Utility-scale battery fire risk: prioritising safety & security

Just as momentum and confidence in Australia builds for batteries to be installed in households, businesses, or their neighbourhoods, the Tesla Megapack battery fire in Geelong, Victoria wakes us up to the fact that these types of installations are not risk-free.

This utility-scale battery fire is the first visible and high-profile incident that Australia has seen. While an official investigation is still underway on the cause of the fire, this highlights how important transparency is, and the findings from this incident will inform the industry going forward.

Battery fires are infrequent incidents in any stationary installation. The cause can be many different combinations of scenarios, and this can happen anywhere in the world. However, according to media reports, the root cause of the Geelong battery fire was most likely to be a ‘thermal runaway’ incident where a heated cell transfers its heat to an adjacent cell.

Dr Bruce Godfrey, Energy Renaissance Chairman said, “Customers expect their batteries to be safe, and this should be an inherent part of the design in any energy storage solution. Thermal runaway incidents are rare, but this needs to be investigated thoroughly, so regulators, government agencies and first responders are equipped with the insights to respond to future incidents appropriately.”

The findings on thermal runaway incidents that are publicly available show a level of consistency on the impacts of a cell level failure on utility-scale battery installations. For example, key findings from a report released for an incident at the APS McMicken Battery Energy Storage Facility in Arizona, the United States, that occurred in 2019 have shown:

  • An internal failure in a battery cell was responsible for initiating a thermal runaway incident.
  • The fire suppression system was incapable of stopping thermal runaway.
  • The lack of thermal barriers between cells had led to the cascading thermal runaway.
  • That flammable gases concentrated without a means to ventilate had contributed to the fire.
  • The emergency response plan did not have an extinguishing, ventilation, and entry procedure that could have been addressed during the battery installation process.

As a battery manufacturer, Energy Renaissance has investigated thermal runaway incidents that have been reported. That is why we’ve put safety at the forefront of our product design and manufacturing since inception.

Energy Renaissance has designed batteries that are safe, cybersecure and affordable. Our initial cell chemistry of choice is lithium iron phosphate, one of the safest and most stable lithium-ion battery chemistries currently available. However, our superStorage™ family of batteries will remain cell chemistry agnostic as we make improvements and adopt advancements in battery safety and new cell technologies. Doing so will allow us to evolve our platform with safety as a priority in our design and development.

Our work with CSIRO with the Innovative Manufacturing CRC (IMCRC) and the Advanced Manufacturing Growth Centre (AMGC) supports the safety and security in our superStorage family of batteries.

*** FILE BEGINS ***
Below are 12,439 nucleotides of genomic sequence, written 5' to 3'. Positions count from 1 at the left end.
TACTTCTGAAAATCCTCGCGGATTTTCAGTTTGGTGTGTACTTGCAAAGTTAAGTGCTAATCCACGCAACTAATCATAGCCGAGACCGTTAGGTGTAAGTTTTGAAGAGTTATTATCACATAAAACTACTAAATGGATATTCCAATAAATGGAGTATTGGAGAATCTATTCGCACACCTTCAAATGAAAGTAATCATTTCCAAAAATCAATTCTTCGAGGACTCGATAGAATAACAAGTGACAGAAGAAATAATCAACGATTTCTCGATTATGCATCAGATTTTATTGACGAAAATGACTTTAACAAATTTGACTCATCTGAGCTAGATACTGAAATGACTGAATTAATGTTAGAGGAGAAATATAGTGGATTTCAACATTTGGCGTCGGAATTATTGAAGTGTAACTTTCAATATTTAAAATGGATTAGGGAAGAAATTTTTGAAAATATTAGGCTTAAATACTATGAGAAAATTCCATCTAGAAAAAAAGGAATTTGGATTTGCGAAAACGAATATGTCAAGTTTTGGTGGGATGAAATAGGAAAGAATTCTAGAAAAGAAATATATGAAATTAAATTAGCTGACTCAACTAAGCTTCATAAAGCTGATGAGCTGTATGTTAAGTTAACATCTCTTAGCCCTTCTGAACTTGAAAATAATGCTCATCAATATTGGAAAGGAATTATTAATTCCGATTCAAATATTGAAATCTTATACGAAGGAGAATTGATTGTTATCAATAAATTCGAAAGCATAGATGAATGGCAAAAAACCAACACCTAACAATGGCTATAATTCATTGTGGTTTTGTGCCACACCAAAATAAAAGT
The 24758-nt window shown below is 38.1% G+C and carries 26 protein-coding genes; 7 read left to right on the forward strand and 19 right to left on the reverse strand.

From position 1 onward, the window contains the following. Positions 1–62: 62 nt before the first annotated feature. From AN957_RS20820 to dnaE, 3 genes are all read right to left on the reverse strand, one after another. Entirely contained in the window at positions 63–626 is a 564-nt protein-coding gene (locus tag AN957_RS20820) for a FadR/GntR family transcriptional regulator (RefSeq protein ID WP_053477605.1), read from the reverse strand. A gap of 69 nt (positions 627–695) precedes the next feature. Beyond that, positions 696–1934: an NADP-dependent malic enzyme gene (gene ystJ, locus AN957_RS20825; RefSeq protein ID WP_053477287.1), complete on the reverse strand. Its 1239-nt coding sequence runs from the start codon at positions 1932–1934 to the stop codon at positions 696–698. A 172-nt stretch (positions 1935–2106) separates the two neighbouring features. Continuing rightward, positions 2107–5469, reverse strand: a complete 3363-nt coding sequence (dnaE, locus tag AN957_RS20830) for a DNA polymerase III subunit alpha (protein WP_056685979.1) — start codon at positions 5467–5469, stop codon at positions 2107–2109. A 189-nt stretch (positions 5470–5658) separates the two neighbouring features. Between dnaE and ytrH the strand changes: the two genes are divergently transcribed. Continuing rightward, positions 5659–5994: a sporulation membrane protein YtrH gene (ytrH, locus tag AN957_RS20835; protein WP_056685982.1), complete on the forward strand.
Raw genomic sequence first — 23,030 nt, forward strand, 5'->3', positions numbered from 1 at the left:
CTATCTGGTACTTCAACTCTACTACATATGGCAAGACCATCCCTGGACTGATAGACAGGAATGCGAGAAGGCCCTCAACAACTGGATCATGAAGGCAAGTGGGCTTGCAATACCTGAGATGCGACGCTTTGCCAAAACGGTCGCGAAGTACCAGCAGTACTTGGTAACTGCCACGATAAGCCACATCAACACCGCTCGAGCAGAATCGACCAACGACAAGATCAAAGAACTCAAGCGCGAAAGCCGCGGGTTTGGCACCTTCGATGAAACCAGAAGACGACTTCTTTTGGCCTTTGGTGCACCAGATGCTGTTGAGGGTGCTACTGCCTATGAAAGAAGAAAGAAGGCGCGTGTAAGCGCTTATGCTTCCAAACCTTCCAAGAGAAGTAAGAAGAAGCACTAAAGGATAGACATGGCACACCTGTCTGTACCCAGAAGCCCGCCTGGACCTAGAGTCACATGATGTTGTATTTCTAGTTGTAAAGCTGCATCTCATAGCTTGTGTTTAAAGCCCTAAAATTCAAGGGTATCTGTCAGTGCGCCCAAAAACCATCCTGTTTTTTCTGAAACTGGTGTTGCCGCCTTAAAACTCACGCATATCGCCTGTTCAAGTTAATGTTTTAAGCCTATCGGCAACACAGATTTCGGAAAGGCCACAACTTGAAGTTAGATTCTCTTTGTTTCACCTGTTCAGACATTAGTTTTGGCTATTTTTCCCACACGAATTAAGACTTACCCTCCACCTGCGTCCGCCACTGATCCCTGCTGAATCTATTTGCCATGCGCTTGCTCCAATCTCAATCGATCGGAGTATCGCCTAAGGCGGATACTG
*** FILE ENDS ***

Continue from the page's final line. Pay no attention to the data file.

In an interview with EcoGeneration, Dr Adam Best, Principal Research Scientist at CSIRO and research collaborator at Energy Renaissance describes “Charging in a battery has to be done really carefully,” Best says, “and a BMS is designed to control voltage and current in a cell to exactly stop this from happening”.

Dr Best said, “A Battery Management System monitors the performance of a battery in real-time, collecting data such as temperature, pressure, voltage and current. This data can be used to calculate the state of charge or impedance of cells. With a BMS, we have set boundaries around the currents and voltages, so that battery cells are always operating within a safe and secure pre-determined range.”

Energy Renaissance batteries are Australian made, designed to perform in hot climates and reinforced with cooling systems in heat-stressed environments. In addition, the Battery Management System (BMS) that we’ve designed provides us with a world-class defence-grade cybersecure BMS that delivers real-time data, analytics and remote management capabilities that will drive down the risk of battery failure for utility-scale energy storage projects.

Dr Godfrey said, “A Battery Management System monitors the performance of a battery in real-time, collecting data such as temperature, pressure, voltage and current. This data can be used to calculate the state of charge or impedance of cells. With a BMS, we have set boundaries around the currents and voltages, so that battery cells are always operating within a safe and secure pre-determined range.”

“Energy Renaissance will determine how we can better predict the probability of a thermal runaway event. This will enhance the safety features in the BMS so it can detect issues before a failure might occur.”

Together with our partners, clients and the broader industry, we will reinforce confidence in all battery projects, and we look forward to a future of – clean, stored energy everywhere.